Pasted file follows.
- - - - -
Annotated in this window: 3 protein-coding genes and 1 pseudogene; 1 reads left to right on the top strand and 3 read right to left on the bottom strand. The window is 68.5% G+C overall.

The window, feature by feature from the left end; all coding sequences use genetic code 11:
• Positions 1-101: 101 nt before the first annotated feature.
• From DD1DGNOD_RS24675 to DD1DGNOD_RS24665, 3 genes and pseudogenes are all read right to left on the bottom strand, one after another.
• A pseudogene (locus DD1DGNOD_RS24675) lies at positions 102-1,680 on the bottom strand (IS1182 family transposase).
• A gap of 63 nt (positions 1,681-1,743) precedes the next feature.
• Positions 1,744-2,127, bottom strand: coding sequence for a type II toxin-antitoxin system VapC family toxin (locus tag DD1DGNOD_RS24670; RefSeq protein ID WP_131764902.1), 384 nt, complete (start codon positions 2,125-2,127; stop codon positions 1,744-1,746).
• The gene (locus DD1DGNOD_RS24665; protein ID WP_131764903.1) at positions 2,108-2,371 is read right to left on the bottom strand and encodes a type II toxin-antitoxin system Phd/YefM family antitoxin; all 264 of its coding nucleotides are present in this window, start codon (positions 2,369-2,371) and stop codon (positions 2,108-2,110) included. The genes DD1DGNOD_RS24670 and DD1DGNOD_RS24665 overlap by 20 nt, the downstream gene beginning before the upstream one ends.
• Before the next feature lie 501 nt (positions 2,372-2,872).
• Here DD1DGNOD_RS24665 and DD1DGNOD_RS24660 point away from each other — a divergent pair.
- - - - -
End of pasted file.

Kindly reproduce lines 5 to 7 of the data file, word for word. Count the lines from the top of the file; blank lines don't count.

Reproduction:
• A pseudogene (locus DD1DGNOD_RS24675) lies at positions 102-1,680 on the bottom strand (IS1182 family transposase).
• A gap of 63 nt (positions 1,681-1,743) precedes the next feature.
• Positions 1,744-2,127, bottom strand: coding sequence for a type II toxin-antitoxin system VapC family toxin (locus tag DD1DGNOD_RS24670; RefSeq protein ID WP_131764902.1), 384 nt, complete (start codon positions 2,125-2,127; stop codon positions 1,744-1,746).